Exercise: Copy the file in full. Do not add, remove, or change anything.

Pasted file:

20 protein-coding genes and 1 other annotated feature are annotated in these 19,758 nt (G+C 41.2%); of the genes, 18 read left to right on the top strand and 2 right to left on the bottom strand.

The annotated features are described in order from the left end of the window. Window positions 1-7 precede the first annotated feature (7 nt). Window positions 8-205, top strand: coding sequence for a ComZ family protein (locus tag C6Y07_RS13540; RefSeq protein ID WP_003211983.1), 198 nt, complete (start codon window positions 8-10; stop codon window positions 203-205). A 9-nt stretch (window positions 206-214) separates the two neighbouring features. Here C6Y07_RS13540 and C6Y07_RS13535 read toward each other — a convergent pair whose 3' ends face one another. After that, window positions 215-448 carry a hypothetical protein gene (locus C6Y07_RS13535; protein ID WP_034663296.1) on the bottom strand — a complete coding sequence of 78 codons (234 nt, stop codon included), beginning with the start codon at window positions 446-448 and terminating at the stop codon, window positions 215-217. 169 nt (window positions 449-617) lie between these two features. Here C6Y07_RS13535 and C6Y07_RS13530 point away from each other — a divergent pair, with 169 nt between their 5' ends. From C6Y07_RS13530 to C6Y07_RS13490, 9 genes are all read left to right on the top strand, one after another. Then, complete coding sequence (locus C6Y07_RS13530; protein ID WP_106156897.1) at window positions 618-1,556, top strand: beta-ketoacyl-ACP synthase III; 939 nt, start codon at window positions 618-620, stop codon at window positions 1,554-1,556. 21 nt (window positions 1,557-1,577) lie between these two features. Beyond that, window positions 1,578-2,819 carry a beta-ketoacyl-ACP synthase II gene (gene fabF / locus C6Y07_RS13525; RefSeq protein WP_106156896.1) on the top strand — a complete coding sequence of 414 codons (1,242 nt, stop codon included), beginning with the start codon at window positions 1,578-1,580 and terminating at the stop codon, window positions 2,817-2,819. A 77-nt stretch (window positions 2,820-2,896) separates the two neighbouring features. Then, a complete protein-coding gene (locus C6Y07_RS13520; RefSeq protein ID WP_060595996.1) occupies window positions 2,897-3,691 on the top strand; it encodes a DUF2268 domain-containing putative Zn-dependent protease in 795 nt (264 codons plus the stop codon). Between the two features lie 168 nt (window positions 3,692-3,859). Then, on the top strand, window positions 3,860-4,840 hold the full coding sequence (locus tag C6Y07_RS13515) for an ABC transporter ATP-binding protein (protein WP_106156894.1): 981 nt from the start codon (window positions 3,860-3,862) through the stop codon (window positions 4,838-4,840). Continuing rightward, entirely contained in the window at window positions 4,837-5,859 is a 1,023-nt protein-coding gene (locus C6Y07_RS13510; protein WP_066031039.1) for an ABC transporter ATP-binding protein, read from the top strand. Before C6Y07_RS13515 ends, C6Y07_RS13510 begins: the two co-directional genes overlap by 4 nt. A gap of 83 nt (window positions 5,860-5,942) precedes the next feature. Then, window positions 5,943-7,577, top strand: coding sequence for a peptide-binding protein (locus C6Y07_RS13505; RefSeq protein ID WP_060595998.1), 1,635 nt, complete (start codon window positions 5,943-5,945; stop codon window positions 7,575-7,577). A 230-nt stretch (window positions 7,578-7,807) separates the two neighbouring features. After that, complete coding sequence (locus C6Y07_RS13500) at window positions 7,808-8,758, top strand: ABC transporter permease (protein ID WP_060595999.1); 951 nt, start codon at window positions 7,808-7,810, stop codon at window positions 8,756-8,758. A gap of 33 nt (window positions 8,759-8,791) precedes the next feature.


20 protein-coding genes and 1 other annotated feature are annotated in these 19,758 nt (G+C 41.2%); of the genes, 18 read left to right on the top strand and 2 right to left on the bottom strand.

The annotated features are described in order from the left end of the window. Window positions 1-7 precede the first annotated feature (7 nt). Window positions 8-205, top strand: coding sequence for a ComZ family protein (locus tag C6Y07_RS13540; RefSeq protein ID WP_003211983.1), 198 nt, complete (start codon window positions 8-10; stop codon window positions 203-205). A 9-nt stretch (window positions 206-214) separates the two neighbouring features. Here C6Y07_RS13540 and C6Y07_RS13535 read toward each other — a convergent pair whose 3' ends face one another. After that, window positions 215-448 carry a hypothetical protein gene (locus C6Y07_RS13535; protein ID WP_034663296.1) on the bottom strand — a complete coding sequence of 78 codons (234 nt, stop codon included), beginning with the start codon at window positions 446-448 and terminating at the stop codon, window positions 215-217. 169 nt (window positions 449-617) lie between these two features. Here C6Y07_RS13535 and C6Y07_RS13530 point away from each other — a divergent pair, with 169 nt between their 5' ends. From C6Y07_RS13530 to C6Y07_RS13490, 9 genes are all read left to right on the top strand, one after another. Then, complete coding sequence (locus C6Y07_RS13530; protein ID WP_106156897.1) at window positions 618-1,556, top strand: beta-ketoacyl-ACP synthase III; 939 nt, start codon at window positions 618-620, stop codon at window positions 1,554-1,556. 21 nt (window positions 1,557-1,577) lie between these two features. Beyond that, window positions 1,578-2,819 carry a beta-ketoacyl-ACP synthase II gene (gene fabF / locus C6Y07_RS13525; RefSeq protein WP_106156896.1) on the top strand — a complete coding sequence of 414 codons (1,242 nt, stop codon included), beginning with the start codon at window positions 1,578-1,580 and terminating at the stop codon, window positions 2,817-2,819. A 77-nt stretch (window positions 2,820-2,896) separates the two neighbouring features. Then, a complete protein-coding gene (locus C6Y07_RS13520; RefSeq protein ID WP_060595996.1) occupies window positions 2,897-3,691 on the top strand; it encodes a DUF2268 domain-containing putative Zn-dependent protease in 795 nt (264 codons plus the stop codon). Between the two features lie 168 nt (window positions 3,692-3,859). Then, on the top strand, window positions 3,860-4,840 hold the full coding sequence (locus tag C6Y07_RS13515) for an ABC transporter ATP-binding protein (protein WP_106156894.1): 981 nt from the start codon (window positions 3,860-3,862) through the stop codon (window positions 4,838-4,840). Continuing rightward, entirely contained in the window at window positions 4,837-5,859 is a 1,023-nt protein-coding gene (locus C6Y07_RS13510; protein WP_066031039.1) for an ABC transporter ATP-binding protein, read from the top strand. Before C6Y07_RS13515 ends, C6Y07_RS13510 begins: the two co-directional genes overlap by 4 nt. A gap of 83 nt (window positions 5,860-5,942) precedes the next feature. Then, window positions 5,943-7,577, top strand: coding sequence for a peptide-binding protein (locus C6Y07_RS13505; RefSeq protein ID WP_060595998.1), 1,635 nt, complete (start codon window positions 5,943-5,945; stop codon window positions 7,575-7,577). A 230-nt stretch (window positions 7,578-7,807) separates the two neighbouring features. After that, complete coding sequence (locus C6Y07_RS13500) at window positions 7,808-8,758, top strand: ABC transporter permease (protein ID WP_060595999.1); 951 nt, start codon at window positions 7,808-7,810, stop codon at window positions 8,756-8,758. A gap of 33 nt (window positions 8,759-8,791) precedes the next feature.